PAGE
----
To have a realistic chance of success, you must offer the canton of your preference some form of active investment. You are free to choose what you like, as long as it meets the above mentioned criteria: economic usefulness, jobs, taxes. Depending on your funds and your appetite for risk, this might be a commercial real-estate project, a private equity investment or even a venture capital funding of a start-up company. However, simply buying a private villa, no matter how expensive, will definitely not be enough.
Prepare a professional business plan for your project, if possible with two or three different variants. This document is later on very important for the negotiations with the canton. If you have already active businesses outside of Switzerland, it might be advantageous to connect these businesses to your new Swiss company, such as a holding company or an international trading house. For examples, look at Gazprom and their North Stream AG, or the East Metals AG of Evraz Group, both domiciled in canton Zug... From this point at latest, you should ensure the support from Swiss investment experts, who have know-how in this kind of business and the experience on how to negotiate successfully with the Swiss authorities.
As said at the beginning, two different cantonal authorities will be involved in process: The "Office for Migration" ("Amt für Migration"), which decides on your residence permit, and the "Department of Finances" ("Finanzdepartement"), which is responsible for taxes and will decide about your lump-sum taxation. As the decisions of both authorities are closely connected to each other, negotiating with each party alone will be a tedious and time-consuming process, and might even result in contradictionary decisions.
Luckily, for investors we have in Switzerland a streamlined and very efficient method, which gives all parties involved the opportunity do discuss all aspects of the project, including the question of residence permit, in an open and cooperative manner. In Switzerland, every canton and every region has an official institution or administrative department, which is responsible for promoting economic development and attracting investors. In large cantons, these are specialized legal entities of its own, in smaller towns or villages it is the job of the mayor to care about these matters. The first, and most important, step is to convince this institution about your investment. Because they are the ones who will judge on the economic benefits of your project, and they have the political connections inside the cantonal administration to make your case working.
If your plans are considered positive, the investment department will invite all other parties involved, namely the tax office and the immigration office, for a series of round-table meetings with the investor. During this meetings, the project will be discussed in great detail, until a final solution is reached. The big advantage of this procedure is that each party may voice its opinion in an informal way, different options can be analyzed, and neccessary changes or amendments are possible without a lot of official paperwork. For the investor, this is a one-stop-shopping, without the need to run from one department to the next. For the cantonal administration, this also saves a lot of time and efforts, without the neccessity of internal follow-up inquiries.
The result of this process is a so-called "binding preliminary decision", we call it "Ruling", which states how the authorities will decide, when the official applications by the investor will be filed finally. It is important to know that such a ruling is binding for the authorities, especially for the tax office, as long as the investor presented correct data for his case and didn't change anything later on. The instrument of ruling is unique to Switzerland, and especially designed for corporations and wealthy individuals to clarify complex affairs of investment and taxation.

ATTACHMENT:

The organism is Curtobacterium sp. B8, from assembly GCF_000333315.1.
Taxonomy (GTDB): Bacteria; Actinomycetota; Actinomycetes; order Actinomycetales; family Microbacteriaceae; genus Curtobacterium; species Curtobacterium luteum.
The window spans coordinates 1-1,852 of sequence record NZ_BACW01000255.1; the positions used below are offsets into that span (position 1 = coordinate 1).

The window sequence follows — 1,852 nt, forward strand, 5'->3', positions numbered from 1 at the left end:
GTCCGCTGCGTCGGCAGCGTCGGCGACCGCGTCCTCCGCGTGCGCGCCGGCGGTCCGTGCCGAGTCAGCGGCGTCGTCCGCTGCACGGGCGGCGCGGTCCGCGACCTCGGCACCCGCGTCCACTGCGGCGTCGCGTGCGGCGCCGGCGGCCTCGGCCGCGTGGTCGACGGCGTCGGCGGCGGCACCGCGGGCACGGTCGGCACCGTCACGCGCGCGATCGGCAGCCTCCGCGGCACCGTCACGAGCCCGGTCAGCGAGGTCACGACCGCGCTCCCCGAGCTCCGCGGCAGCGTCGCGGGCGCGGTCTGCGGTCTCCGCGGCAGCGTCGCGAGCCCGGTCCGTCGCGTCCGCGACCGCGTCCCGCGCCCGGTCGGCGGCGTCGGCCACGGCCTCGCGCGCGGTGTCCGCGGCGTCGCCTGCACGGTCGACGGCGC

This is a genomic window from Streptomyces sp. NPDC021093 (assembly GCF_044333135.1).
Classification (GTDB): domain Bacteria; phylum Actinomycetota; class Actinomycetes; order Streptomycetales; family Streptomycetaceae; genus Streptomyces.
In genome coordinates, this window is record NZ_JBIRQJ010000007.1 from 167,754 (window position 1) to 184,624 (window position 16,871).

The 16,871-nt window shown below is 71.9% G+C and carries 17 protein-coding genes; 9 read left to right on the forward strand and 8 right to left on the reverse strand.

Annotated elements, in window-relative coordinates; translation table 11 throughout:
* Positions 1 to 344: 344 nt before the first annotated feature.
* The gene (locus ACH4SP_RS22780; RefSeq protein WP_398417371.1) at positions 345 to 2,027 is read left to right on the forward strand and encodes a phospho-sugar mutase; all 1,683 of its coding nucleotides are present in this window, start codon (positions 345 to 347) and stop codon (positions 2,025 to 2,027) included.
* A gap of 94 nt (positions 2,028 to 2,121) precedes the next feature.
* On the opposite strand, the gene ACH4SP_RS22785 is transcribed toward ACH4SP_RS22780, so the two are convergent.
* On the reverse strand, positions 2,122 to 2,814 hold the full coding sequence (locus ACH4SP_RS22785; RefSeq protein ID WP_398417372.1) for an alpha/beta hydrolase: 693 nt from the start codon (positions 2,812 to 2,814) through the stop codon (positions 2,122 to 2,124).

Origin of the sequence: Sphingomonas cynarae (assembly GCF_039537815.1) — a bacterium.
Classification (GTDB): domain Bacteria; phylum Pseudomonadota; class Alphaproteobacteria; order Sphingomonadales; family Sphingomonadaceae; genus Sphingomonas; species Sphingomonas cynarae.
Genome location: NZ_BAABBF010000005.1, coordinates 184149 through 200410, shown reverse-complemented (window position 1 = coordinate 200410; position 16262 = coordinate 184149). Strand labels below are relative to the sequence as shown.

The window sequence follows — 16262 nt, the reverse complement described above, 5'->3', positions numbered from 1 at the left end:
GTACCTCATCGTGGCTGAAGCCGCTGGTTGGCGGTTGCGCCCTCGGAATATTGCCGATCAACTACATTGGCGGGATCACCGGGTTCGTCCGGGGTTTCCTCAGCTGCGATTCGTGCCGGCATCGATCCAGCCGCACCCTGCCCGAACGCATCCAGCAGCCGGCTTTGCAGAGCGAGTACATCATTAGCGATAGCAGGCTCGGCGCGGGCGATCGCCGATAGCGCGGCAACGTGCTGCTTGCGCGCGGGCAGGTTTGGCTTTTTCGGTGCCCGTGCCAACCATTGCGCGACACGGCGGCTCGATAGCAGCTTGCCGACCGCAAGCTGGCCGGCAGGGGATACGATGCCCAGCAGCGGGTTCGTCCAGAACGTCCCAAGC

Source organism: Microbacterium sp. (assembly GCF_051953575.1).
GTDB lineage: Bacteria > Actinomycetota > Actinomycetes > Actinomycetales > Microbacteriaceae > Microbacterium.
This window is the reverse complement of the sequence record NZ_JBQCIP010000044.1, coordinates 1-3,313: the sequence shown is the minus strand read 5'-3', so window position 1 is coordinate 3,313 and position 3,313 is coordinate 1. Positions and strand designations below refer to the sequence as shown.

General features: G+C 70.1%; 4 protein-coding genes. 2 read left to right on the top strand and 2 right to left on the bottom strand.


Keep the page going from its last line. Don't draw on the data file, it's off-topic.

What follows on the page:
Once you've got a positive ruling, you can file your documents and safely begin to implement your investment project and start your relocation. All further legal steps will be simply formalities, there should be no more unpleasant surprises.
Remains the final question: How much money must be invested, and how long will it take for a final decision? Well, also here there are no absolute numbers. But from my experience as an investment manager, a meanigful investment, which mets the criteria for a residence permit, starts at 10 to 15 million Swiss Francs, depending on the project and the canton. In general, I can say, the bigger the better! But please keep in mind that your money is not a "gift to the state". In fact, you get ownership (and hopefully profits) of an economic enterprise in one of the most stable and successful jurisdictions of the world. Something, which tenthousands of wealthy persons worldwide would like to do, even without a residence permit. And the time? I remember one project in canton Lucerne, a small high-tech IT company with a brilliant business model, where even all permits were ready in less than 3 weeks. Normally, you should calculate approximately 3 to 4 months, until all negotiations are completed and a positive ruling is achieved.
The form of taxation should not be the primary concern, as there is no fixed rule of perference and it depends strongly on the individual situation of the taxpayer. Even for very wealthy individuals, the Swiss standard taxation scheme, combined with clever use of tax optimization, might be more advantageous than the lump-sum tax under certain conditions. The big advantage of the process outlined above is that this topic can be discussed openly and freely during the round-table meetings, and the investor will get a definite ruling, based on which he than can make his final decision.
With a good investment idea, a professional preparation and a competent partner, there are excellent chances also for a Russian national to obtain a permant residence permit in Switzerland for himself and his or her immediate family. If you have specific questions or want additional informations on this topic, please feel free to contact me via the contact form. I'll be glad to answer.